KEPLER’S LAWS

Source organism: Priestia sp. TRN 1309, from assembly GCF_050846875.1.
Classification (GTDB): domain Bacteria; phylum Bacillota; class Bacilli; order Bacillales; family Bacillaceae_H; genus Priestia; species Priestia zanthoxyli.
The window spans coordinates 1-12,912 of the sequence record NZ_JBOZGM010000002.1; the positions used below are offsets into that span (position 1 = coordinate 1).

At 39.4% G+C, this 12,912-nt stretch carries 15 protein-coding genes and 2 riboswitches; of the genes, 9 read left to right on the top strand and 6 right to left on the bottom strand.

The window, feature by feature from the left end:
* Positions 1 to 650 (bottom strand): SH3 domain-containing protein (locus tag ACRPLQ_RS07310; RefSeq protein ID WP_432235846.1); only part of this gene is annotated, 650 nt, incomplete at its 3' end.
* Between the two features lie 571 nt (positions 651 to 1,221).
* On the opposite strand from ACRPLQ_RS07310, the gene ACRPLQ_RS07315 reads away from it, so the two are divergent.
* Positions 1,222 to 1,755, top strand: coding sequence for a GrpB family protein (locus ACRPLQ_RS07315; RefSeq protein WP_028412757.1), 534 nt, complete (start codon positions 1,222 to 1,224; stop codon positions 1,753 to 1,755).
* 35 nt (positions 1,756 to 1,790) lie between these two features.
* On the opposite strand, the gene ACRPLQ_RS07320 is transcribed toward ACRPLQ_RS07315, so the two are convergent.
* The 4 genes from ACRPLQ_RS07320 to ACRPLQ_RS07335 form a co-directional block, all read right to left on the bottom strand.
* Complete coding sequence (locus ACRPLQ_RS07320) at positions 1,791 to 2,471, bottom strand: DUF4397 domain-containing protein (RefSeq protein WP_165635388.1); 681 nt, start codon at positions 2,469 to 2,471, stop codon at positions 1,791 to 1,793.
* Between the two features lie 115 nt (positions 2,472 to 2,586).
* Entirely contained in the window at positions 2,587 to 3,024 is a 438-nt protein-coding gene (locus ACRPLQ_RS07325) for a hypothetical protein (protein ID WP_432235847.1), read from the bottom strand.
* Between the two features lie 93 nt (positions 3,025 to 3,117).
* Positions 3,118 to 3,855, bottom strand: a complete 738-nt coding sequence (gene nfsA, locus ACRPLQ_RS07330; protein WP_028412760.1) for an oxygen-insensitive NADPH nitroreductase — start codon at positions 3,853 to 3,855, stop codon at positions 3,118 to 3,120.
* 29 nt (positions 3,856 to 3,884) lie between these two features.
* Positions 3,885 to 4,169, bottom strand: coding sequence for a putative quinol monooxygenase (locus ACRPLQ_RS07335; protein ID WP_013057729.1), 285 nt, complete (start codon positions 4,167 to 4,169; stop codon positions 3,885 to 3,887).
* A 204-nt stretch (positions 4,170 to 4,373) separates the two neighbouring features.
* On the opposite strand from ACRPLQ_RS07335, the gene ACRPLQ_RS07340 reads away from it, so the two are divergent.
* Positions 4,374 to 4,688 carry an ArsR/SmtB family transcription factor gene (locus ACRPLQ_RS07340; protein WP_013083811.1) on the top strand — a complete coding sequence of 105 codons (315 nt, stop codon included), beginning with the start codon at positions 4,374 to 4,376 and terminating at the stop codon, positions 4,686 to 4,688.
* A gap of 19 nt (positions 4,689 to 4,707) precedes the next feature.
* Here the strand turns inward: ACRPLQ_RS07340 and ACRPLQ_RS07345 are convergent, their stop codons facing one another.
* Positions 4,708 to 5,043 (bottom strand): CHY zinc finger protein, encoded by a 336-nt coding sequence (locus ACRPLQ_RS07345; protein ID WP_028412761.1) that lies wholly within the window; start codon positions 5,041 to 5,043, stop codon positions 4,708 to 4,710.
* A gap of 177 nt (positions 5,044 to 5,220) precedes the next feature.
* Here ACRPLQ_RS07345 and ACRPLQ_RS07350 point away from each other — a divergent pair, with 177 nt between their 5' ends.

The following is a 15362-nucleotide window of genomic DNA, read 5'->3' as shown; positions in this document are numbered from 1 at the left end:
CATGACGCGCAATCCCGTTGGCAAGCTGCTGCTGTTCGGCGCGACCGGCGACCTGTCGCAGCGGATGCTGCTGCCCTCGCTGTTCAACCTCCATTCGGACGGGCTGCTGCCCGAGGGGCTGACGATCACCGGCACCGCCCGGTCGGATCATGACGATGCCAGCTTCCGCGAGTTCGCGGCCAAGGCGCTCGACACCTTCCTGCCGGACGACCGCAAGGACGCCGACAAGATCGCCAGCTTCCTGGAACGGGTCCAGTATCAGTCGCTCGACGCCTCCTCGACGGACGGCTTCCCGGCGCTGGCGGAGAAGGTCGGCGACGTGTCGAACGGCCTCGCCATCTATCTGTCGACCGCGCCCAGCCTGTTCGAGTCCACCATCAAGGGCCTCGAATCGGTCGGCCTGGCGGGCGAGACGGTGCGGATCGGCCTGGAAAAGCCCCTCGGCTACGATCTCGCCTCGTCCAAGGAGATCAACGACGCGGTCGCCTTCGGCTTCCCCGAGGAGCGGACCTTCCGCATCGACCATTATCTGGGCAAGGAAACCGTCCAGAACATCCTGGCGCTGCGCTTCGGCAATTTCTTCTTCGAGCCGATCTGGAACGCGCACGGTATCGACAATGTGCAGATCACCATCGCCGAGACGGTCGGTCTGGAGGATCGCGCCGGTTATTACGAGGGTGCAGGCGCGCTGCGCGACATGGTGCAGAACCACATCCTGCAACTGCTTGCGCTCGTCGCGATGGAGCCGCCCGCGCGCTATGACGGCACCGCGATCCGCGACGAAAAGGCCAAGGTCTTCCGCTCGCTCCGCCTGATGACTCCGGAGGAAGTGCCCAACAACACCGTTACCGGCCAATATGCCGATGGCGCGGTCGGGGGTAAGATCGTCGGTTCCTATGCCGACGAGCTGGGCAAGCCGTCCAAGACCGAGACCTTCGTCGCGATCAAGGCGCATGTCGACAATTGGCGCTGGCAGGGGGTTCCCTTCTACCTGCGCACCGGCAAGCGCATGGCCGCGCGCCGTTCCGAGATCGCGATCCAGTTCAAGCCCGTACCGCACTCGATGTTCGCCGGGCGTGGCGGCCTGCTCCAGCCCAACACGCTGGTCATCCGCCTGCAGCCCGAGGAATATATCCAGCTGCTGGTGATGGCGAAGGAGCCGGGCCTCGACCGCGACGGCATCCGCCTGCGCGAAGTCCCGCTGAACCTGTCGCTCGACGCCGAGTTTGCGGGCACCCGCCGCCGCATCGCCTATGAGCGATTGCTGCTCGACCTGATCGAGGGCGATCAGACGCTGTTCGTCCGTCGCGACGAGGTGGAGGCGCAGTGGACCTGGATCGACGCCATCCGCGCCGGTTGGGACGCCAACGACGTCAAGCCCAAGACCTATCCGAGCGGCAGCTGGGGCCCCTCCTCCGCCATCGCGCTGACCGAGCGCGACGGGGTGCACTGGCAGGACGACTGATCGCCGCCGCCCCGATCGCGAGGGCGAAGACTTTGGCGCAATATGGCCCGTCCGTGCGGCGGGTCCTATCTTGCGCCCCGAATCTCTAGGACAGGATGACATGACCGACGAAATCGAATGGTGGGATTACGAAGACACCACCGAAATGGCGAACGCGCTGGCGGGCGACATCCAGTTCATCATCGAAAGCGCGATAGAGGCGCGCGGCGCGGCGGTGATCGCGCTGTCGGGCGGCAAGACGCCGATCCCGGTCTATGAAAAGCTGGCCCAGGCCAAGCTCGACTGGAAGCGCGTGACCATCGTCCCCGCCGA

Kepler’s law was named after Johannes Kepler who was in Germany.  Johannes Kepler proposed three laws of planetary motion in the 1600s.  The Kepler made a good summary of the data collected pertaining to three statements that describe the planet’s motion in the sun-centered solar system by Tycho Brahe who was his mentor.  The Kepler’s effort of trying to explain the reasons for the motions are no longer important.  The Kepler’s laws are the law of Ellipses, law of equal areas and law of harmonies.  Law of ellipses is the first Kepler’s law and it is defined as the planet’s path around the sun takes elliptical shape where the sun is located at the focus. Ellipse is a curve where the distance from the specific point of the curve is constant.  Law of an ellipse is the simplest law of the three Kepler’s law. Law of equal areas is the second Kepler’s law and it is described as when an imaginary line is drawn from the center of a sun to the planet’s center, the equal areas will be swept out at intervals.  The speed in which the planet moves is usually changed constantly. According to this law, the planet moves fastest when it is close to the sun and slowest when it is furthest to the sun. The law of harmonies is the third Kepler’s law and it is described as the ration of periods of two planets that is equal to the cubes’ ratio of the average distance from the sun. Law of harmonies makes a good comparison between motions of various planets unlike the law of ellipse and law of equal areas that describes the motion characteristics of the single planet.  Law of harmonies is known to give correct information of the distance and period of the planet orbit around the sun.

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